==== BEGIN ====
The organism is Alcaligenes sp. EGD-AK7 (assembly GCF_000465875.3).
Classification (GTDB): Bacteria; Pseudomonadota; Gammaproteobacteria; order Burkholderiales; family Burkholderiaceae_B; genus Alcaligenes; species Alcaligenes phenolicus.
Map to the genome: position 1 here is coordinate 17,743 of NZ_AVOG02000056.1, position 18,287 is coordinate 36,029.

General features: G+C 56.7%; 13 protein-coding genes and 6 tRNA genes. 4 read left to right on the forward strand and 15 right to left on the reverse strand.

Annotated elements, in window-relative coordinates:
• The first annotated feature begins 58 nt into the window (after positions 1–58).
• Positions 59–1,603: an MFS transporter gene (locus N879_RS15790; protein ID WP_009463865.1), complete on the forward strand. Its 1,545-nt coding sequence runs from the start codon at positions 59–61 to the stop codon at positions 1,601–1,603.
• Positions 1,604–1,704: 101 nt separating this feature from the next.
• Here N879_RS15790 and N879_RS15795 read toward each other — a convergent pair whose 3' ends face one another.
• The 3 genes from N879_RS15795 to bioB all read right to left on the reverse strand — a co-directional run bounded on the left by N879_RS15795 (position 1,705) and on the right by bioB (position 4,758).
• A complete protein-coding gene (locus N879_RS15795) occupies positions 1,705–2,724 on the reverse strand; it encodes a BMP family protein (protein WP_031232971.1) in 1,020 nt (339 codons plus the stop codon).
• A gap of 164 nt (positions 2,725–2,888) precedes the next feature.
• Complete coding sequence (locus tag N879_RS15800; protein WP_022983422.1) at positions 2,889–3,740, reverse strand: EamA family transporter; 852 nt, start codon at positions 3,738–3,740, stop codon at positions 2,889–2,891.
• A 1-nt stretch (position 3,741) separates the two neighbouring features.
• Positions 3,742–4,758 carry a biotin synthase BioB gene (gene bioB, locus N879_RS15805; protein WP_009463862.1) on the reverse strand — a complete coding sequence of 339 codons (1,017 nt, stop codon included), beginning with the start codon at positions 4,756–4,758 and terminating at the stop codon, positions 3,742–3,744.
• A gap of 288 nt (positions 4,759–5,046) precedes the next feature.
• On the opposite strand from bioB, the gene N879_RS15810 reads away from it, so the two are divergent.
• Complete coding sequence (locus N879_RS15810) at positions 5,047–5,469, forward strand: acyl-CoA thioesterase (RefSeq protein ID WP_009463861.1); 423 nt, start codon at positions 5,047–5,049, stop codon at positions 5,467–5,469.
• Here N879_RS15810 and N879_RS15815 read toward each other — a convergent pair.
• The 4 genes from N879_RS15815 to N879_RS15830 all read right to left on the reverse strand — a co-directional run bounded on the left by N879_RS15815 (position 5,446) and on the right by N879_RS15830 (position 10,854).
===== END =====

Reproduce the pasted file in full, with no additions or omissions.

The organism is Alcaligenes sp. EGD-AK7 (assembly GCF_000465875.3).
Classification (GTDB): Bacteria; Pseudomonadota; Gammaproteobacteria; order Burkholderiales; family Burkholderiaceae_B; genus Alcaligenes; species Alcaligenes phenolicus.
Map to the genome: position 1 here is coordinate 17,743 of NZ_AVOG02000056.1, position 18,287 is coordinate 36,029.

General features: G+C 56.7%; 13 protein-coding genes and 6 tRNA genes. 4 read left to right on the forward strand and 15 right to left on the reverse strand.

Annotated elements, in window-relative coordinates:
• The first annotated feature begins 58 nt into the window (after positions 1–58).
• Positions 59–1,603: an MFS transporter gene (locus N879_RS15790; protein ID WP_009463865.1), complete on the forward strand. Its 1,545-nt coding sequence runs from the start codon at positions 59–61 to the stop codon at positions 1,601–1,603.
• Positions 1,604–1,704: 101 nt separating this feature from the next.
• Here N879_RS15790 and N879_RS15795 read toward each other — a convergent pair whose 3' ends face one another.
• The 3 genes from N879_RS15795 to bioB all read right to left on the reverse strand — a co-directional run bounded on the left by N879_RS15795 (position 1,705) and on the right by bioB (position 4,758).
• A complete protein-coding gene (locus N879_RS15795) occupies positions 1,705–2,724 on the reverse strand; it encodes a BMP family protein (protein WP_031232971.1) in 1,020 nt (339 codons plus the stop codon).
• A gap of 164 nt (positions 2,725–2,888) precedes the next feature.
• Complete coding sequence (locus tag N879_RS15800; protein WP_022983422.1) at positions 2,889–3,740, reverse strand: EamA family transporter; 852 nt, start codon at positions 3,738–3,740, stop codon at positions 2,889–2,891.
• A 1-nt stretch (position 3,741) separates the two neighbouring features.
• Positions 3,742–4,758 carry a biotin synthase BioB gene (gene bioB, locus N879_RS15805; protein WP_009463862.1) on the reverse strand — a complete coding sequence of 339 codons (1,017 nt, stop codon included), beginning with the start codon at positions 4,756–4,758 and terminating at the stop codon, positions 3,742–3,744.
• A gap of 288 nt (positions 4,759–5,046) precedes the next feature.
• On the opposite strand from bioB, the gene N879_RS15810 reads away from it, so the two are divergent.
• Complete coding sequence (locus N879_RS15810) at positions 5,047–5,469, forward strand: acyl-CoA thioesterase (RefSeq protein ID WP_009463861.1); 423 nt, start codon at positions 5,047–5,049, stop codon at positions 5,467–5,469.
• Here N879_RS15810 and N879_RS15815 read toward each other — a convergent pair.
• The 4 genes from N879_RS15815 to N879_RS15830 all read right to left on the reverse strand — a co-directional run bounded on the left by N879_RS15815 (position 5,446) and on the right by N879_RS15830 (position 10,854).